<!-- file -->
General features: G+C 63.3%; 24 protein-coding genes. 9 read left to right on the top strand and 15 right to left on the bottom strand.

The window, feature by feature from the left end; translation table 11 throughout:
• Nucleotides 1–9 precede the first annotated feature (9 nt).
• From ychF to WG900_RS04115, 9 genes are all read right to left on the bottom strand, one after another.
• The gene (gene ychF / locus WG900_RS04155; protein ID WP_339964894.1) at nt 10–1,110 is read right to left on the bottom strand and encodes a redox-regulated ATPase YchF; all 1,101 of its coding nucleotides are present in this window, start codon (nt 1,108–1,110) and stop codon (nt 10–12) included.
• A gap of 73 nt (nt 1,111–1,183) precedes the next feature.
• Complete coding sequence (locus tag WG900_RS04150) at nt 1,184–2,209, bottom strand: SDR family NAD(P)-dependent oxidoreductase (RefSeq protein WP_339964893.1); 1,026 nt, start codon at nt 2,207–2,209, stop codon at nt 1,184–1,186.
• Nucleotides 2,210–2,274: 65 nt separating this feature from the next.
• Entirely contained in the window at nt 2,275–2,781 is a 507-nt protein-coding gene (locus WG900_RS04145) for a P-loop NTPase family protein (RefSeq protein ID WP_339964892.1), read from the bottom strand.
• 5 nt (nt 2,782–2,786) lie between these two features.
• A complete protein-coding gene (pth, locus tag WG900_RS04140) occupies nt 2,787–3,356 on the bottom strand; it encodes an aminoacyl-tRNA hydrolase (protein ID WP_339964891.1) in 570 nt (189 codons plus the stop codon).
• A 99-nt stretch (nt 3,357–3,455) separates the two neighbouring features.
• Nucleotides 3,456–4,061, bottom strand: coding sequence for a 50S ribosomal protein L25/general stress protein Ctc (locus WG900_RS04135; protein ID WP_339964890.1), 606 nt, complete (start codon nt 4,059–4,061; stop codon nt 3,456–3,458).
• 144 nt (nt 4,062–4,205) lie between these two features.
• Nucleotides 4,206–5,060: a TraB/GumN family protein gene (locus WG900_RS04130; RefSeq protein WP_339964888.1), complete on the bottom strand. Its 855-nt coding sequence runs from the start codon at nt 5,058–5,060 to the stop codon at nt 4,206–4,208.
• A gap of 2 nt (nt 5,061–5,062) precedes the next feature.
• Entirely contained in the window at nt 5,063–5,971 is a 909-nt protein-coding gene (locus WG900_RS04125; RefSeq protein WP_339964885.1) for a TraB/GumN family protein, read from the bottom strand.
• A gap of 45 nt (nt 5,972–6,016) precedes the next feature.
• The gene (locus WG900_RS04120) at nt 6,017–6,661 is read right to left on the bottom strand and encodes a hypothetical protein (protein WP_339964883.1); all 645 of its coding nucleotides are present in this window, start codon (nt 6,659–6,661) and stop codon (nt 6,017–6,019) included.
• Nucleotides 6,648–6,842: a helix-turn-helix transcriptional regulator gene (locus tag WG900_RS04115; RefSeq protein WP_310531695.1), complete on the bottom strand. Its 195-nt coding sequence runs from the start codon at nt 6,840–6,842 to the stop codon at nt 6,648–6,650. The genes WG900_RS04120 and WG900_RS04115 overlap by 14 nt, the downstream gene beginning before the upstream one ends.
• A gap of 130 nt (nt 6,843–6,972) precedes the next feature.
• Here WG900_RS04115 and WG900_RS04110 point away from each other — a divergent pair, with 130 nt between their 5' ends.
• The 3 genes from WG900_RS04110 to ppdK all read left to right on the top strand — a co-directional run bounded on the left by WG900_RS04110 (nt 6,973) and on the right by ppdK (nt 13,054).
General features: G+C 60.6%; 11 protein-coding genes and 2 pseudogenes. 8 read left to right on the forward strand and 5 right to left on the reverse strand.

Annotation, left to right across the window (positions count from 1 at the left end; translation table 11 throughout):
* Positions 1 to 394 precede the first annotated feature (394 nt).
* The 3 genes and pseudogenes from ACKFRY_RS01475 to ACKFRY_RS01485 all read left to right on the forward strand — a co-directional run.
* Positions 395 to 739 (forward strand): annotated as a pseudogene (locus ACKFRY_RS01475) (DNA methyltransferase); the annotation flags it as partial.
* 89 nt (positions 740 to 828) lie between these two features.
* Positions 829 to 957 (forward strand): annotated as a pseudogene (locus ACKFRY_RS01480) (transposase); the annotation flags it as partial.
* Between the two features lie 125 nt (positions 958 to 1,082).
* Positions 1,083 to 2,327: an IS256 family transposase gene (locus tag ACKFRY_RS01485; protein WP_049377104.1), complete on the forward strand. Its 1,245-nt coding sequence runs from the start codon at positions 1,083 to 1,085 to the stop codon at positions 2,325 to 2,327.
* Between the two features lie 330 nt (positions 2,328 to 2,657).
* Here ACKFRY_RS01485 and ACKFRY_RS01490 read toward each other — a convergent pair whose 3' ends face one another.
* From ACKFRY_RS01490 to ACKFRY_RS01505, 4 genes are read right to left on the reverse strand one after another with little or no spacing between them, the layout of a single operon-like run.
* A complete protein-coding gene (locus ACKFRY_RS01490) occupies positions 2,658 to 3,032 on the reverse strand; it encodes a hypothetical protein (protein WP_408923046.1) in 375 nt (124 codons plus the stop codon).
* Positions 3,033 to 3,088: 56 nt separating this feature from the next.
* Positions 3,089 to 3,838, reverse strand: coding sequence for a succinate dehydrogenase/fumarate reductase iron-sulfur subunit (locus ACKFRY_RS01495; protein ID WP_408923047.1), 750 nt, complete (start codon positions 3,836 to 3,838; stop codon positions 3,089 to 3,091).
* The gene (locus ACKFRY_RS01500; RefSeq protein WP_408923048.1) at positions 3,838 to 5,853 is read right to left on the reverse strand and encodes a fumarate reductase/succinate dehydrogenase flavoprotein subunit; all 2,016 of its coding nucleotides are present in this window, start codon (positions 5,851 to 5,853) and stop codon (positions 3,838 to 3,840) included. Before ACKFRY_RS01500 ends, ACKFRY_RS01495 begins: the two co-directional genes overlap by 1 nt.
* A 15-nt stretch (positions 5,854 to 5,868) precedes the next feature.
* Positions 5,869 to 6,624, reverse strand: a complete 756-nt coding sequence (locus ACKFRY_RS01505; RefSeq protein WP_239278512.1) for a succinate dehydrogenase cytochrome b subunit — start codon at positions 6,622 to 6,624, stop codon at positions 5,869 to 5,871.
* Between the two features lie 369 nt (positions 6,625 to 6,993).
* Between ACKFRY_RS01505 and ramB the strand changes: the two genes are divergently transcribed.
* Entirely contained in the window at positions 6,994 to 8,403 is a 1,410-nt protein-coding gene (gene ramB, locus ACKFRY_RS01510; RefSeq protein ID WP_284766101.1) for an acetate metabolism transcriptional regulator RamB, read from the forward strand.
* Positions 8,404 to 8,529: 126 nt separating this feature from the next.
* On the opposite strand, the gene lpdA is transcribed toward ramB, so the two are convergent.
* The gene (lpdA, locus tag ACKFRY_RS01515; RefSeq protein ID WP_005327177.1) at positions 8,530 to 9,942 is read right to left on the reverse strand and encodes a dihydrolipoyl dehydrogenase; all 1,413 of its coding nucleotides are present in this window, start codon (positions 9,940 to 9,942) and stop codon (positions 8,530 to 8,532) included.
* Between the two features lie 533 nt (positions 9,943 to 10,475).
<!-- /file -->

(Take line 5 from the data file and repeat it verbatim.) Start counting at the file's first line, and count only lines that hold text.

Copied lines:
• The gene (gene ychF / locus WG900_RS04155; protein ID WP_339964894.1) at nt 10–1,110 is read right to left on the bottom strand and encodes a redox-regulated ATPase YchF; all 1,101 of its coding nucleotides are present in this window, start codon (nt 1,108–1,110) and stop codon (nt 10–12) included.